Candidate Profile: Haley Stevens, US Congress, Oakland County

OAKLAND COUNTY, MI — Democratic U.S. Representative Haley Stevens is running for Michigan’s 11th U.S. Congressional District, which includes most of Oakland County. She will face Republican Mark Ambrose in the November 8 general election.

Stevens defeated U.S. Representative Andy Levin in a Hotly contested August primarywhich featured a unique battle between the two wildly popular Democratic representatives from Oakland County.

Here is how she completed her candidate profile:

City or town of residence


Wanted office

US Congress

District, if applicable

11th congressional district

Party Affiliation



American University; (BA), Social Policy and Philosophy (MA); Political Science and Philosophy (BA)


Congressman from Michigan’s 11th District


The candidate refuses to share.

Does anyone in your family work in politics or government?

N / A



Previous civil service, nominative or elective

Yes. I represented Michigan’s 11th district in the United States Congress for two terms.

Why are you looking for this office?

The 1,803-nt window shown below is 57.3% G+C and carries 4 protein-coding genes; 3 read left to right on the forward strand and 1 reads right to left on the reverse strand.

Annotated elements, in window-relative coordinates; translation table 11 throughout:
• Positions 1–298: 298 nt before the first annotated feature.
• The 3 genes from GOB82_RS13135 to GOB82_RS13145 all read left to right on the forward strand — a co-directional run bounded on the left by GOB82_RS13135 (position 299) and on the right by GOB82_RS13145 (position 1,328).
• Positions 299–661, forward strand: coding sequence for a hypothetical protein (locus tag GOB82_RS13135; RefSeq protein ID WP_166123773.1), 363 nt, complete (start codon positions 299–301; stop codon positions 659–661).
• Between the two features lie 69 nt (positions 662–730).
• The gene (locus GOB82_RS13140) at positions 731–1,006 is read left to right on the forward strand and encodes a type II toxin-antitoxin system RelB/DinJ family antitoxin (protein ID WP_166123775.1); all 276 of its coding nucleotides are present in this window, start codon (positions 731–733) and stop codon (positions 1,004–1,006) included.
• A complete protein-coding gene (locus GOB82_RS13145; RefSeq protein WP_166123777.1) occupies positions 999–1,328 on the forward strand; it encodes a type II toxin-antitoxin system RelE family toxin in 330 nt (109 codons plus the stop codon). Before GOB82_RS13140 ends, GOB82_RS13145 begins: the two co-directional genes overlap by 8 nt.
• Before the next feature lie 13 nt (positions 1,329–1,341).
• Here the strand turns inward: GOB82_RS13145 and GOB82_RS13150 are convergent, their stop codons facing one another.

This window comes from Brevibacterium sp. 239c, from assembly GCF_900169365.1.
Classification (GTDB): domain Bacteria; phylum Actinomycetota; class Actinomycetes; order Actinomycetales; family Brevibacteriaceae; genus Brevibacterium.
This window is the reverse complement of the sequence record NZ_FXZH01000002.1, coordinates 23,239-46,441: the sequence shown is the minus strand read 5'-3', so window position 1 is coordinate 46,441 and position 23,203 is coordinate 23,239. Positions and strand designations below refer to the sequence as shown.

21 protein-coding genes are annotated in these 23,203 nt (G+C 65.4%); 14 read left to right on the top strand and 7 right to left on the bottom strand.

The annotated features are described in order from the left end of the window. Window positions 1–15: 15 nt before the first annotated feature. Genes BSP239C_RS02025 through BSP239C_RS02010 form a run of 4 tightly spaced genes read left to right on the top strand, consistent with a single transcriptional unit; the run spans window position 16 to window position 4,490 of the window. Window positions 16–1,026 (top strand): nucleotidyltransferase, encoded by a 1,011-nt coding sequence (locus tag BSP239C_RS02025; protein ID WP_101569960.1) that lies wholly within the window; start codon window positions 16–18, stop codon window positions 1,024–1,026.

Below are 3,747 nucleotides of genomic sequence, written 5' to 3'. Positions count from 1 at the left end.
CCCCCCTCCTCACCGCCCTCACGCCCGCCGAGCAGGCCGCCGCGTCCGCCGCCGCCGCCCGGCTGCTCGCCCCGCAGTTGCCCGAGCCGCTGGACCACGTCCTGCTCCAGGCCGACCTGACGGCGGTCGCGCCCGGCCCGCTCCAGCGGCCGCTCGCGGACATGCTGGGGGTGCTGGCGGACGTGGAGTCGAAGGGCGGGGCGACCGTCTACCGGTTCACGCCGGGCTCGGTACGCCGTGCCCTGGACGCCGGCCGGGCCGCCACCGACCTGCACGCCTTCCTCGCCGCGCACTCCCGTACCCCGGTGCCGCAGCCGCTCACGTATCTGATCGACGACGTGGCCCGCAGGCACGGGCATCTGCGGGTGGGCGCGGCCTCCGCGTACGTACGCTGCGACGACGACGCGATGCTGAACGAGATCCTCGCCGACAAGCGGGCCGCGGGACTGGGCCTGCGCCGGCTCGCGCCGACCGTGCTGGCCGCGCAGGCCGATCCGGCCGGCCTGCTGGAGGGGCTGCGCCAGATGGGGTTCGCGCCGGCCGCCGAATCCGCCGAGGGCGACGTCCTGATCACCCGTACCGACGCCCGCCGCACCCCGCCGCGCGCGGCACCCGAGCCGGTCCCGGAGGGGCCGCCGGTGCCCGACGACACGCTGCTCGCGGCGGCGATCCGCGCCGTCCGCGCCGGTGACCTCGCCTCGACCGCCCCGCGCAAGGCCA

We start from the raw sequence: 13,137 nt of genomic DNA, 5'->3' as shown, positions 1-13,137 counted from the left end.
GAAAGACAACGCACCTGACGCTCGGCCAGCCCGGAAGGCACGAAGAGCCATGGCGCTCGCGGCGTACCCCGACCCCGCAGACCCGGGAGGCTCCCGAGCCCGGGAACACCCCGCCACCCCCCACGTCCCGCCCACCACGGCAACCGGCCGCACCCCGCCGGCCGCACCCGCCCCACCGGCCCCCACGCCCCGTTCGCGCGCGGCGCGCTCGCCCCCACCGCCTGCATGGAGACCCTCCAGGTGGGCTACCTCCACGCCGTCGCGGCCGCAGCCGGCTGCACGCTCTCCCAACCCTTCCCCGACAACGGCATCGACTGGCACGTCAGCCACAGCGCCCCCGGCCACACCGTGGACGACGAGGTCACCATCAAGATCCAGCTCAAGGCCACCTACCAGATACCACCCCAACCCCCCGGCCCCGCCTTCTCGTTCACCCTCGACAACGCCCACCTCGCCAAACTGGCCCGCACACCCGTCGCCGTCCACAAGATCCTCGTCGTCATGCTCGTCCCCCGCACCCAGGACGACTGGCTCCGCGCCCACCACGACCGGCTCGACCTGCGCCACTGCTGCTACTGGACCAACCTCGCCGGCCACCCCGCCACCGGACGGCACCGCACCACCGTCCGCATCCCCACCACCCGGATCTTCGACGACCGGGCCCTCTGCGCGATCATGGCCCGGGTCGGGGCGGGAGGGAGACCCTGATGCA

I’m running for re-election in Michigan’s newly drawn 11th District because Oakland County deserves a champion in Congress who leads by solving problems and getting things done. I am engaged with school boards, small businesses, our special education community, food banks, and the more than two dozen communities that make up Michigan’s 11th District. I’m proud to have returned more than $100 million to Michigan families and businesses through my record-breaking welfare program, and $18 million through community-led fundraising projects. My goal is to continue to champion our innovation economy and our incredible strengths in workforce training, and to ensure that government paid by the people works for the people.

What are the main differences between you and the other candidates for this position?